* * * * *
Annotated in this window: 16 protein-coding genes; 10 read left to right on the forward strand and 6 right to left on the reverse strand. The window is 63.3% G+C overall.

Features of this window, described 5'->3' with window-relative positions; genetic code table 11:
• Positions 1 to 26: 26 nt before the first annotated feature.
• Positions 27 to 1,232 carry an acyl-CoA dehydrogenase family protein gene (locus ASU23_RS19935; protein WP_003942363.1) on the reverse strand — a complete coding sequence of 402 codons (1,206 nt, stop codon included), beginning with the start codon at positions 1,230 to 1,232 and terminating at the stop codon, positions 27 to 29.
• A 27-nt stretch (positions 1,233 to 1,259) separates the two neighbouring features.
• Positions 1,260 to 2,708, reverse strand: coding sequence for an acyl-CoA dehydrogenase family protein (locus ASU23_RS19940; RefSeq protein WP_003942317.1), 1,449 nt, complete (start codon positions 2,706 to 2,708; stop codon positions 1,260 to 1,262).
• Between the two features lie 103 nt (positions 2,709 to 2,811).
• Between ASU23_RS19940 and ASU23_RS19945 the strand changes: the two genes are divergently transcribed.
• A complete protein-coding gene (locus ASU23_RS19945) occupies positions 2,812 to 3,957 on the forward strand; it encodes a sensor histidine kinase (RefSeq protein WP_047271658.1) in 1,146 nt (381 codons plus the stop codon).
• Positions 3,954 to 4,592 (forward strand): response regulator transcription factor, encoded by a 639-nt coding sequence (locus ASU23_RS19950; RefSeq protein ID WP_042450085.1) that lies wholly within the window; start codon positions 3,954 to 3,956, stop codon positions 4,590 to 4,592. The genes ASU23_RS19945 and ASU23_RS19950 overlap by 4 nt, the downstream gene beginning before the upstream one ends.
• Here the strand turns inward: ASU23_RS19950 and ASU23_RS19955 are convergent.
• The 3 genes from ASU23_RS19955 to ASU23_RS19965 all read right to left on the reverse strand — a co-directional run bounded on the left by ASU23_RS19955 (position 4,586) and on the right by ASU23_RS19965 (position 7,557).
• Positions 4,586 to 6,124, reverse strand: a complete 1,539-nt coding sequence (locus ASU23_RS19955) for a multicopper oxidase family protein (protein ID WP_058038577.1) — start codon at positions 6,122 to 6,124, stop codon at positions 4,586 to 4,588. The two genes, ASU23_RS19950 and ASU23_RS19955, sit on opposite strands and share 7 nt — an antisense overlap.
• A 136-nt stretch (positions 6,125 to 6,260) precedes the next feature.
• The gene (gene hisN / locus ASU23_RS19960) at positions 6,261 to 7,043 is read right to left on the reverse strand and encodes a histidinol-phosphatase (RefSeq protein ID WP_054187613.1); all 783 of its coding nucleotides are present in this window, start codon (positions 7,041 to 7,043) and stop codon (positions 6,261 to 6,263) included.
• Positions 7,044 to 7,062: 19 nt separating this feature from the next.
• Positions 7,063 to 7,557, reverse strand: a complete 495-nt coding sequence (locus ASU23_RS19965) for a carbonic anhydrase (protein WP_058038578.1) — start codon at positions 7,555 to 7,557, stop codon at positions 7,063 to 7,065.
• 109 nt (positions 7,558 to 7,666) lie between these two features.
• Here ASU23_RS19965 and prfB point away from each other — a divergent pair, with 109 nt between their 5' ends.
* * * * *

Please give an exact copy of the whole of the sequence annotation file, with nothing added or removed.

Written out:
Annotated in this window: 16 protein-coding genes; 10 read left to right on the forward strand and 6 right to left on the reverse strand. The window is 63.3% G+C overall.

Features of this window, described 5'->3' with window-relative positions; genetic code table 11:
• Positions 1 to 26: 26 nt before the first annotated feature.
• Positions 27 to 1,232 carry an acyl-CoA dehydrogenase family protein gene (locus ASU23_RS19935; protein WP_003942363.1) on the reverse strand — a complete coding sequence of 402 codons (1,206 nt, stop codon included), beginning with the start codon at positions 1,230 to 1,232 and terminating at the stop codon, positions 27 to 29.
• A 27-nt stretch (positions 1,233 to 1,259) separates the two neighbouring features.
• Positions 1,260 to 2,708, reverse strand: coding sequence for an acyl-CoA dehydrogenase family protein (locus ASU23_RS19940; RefSeq protein WP_003942317.1), 1,449 nt, complete (start codon positions 2,706 to 2,708; stop codon positions 1,260 to 1,262).
• Between the two features lie 103 nt (positions 2,709 to 2,811).
• Between ASU23_RS19940 and ASU23_RS19945 the strand changes: the two genes are divergently transcribed.
• A complete protein-coding gene (locus ASU23_RS19945) occupies positions 2,812 to 3,957 on the forward strand; it encodes a sensor histidine kinase (RefSeq protein WP_047271658.1) in 1,146 nt (381 codons plus the stop codon).
• Positions 3,954 to 4,592 (forward strand): response regulator transcription factor, encoded by a 639-nt coding sequence (locus ASU23_RS19950; RefSeq protein ID WP_042450085.1) that lies wholly within the window; start codon positions 3,954 to 3,956, stop codon positions 4,590 to 4,592. The genes ASU23_RS19945 and ASU23_RS19950 overlap by 4 nt, the downstream gene beginning before the upstream one ends.
• Here the strand turns inward: ASU23_RS19950 and ASU23_RS19955 are convergent.
• The 3 genes from ASU23_RS19955 to ASU23_RS19965 all read right to left on the reverse strand — a co-directional run bounded on the left by ASU23_RS19955 (position 4,586) and on the right by ASU23_RS19965 (position 7,557).
• Positions 4,586 to 6,124, reverse strand: a complete 1,539-nt coding sequence (locus ASU23_RS19955) for a multicopper oxidase family protein (protein ID WP_058038577.1) — start codon at positions 6,122 to 6,124, stop codon at positions 4,586 to 4,588. The two genes, ASU23_RS19950 and ASU23_RS19955, sit on opposite strands and share 7 nt — an antisense overlap.
• A 136-nt stretch (positions 6,125 to 6,260) precedes the next feature.
• The gene (gene hisN / locus ASU23_RS19960) at positions 6,261 to 7,043 is read right to left on the reverse strand and encodes a histidinol-phosphatase (RefSeq protein ID WP_054187613.1); all 783 of its coding nucleotides are present in this window, start codon (positions 7,041 to 7,043) and stop codon (positions 6,261 to 6,263) included.
• Positions 7,044 to 7,062: 19 nt separating this feature from the next.
• Positions 7,063 to 7,557, reverse strand: a complete 495-nt coding sequence (locus ASU23_RS19965) for a carbonic anhydrase (protein WP_058038578.1) — start codon at positions 7,555 to 7,557, stop codon at positions 7,063 to 7,065.
• 109 nt (positions 7,558 to 7,666) lie between these two features.
• Here ASU23_RS19965 and prfB point away from each other — a divergent pair, with 109 nt between their 5' ends.